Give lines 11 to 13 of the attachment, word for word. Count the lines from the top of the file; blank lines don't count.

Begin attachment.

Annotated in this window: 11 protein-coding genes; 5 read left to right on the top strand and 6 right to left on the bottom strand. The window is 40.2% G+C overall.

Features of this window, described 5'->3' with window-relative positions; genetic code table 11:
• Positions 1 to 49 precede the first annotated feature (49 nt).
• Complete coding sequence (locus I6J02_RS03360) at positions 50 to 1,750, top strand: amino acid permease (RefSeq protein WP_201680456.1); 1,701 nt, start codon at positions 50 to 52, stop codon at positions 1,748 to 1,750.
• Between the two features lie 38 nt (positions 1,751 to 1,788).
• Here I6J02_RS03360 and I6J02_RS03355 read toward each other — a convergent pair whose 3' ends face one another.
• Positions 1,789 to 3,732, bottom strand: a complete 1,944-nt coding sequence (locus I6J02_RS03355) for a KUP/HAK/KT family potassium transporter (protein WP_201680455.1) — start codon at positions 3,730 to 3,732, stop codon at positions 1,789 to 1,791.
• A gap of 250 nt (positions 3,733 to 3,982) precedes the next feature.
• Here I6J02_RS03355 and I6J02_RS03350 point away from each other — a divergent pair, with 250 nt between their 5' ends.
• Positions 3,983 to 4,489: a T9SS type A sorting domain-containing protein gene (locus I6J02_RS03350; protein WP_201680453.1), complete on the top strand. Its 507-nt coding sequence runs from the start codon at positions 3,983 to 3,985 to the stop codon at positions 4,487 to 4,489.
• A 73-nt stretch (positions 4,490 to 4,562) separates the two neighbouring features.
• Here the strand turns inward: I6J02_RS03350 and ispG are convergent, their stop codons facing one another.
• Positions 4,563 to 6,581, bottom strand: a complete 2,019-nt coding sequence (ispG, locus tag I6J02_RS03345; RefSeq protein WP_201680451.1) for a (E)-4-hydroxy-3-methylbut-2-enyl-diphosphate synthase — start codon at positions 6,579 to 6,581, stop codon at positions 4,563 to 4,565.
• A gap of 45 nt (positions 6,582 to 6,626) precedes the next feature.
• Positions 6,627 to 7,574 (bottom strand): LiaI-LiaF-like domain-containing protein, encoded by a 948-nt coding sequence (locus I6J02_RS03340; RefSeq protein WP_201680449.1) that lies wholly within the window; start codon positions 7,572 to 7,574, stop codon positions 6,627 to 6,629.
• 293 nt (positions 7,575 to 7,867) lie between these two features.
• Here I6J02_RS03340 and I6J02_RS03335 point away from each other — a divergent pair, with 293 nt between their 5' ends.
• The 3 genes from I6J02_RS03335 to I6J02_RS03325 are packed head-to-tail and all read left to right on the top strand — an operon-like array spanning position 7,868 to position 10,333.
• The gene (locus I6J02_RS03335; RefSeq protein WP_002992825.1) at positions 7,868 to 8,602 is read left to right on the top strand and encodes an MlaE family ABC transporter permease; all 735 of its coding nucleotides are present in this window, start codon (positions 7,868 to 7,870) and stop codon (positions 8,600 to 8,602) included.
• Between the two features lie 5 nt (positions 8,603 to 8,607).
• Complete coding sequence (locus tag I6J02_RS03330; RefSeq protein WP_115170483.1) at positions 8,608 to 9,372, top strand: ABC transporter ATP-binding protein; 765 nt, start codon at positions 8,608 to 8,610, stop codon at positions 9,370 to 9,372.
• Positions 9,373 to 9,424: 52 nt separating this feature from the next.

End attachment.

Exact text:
• A 73-nt stretch (positions 4,490 to 4,562) separates the two neighbouring features.
• Here the strand turns inward: I6J02_RS03350 and ispG are convergent, their stop codons facing one another.
• Positions 4,563 to 6,581, bottom strand: a complete 2,019-nt coding sequence (ispG, locus tag I6J02_RS03345; RefSeq protein WP_201680451.1) for a (E)-4-hydroxy-3-methylbut-2-enyl-diphosphate synthase — start codon at positions 6,579 to 6,581, stop codon at positions 4,563 to 4,565.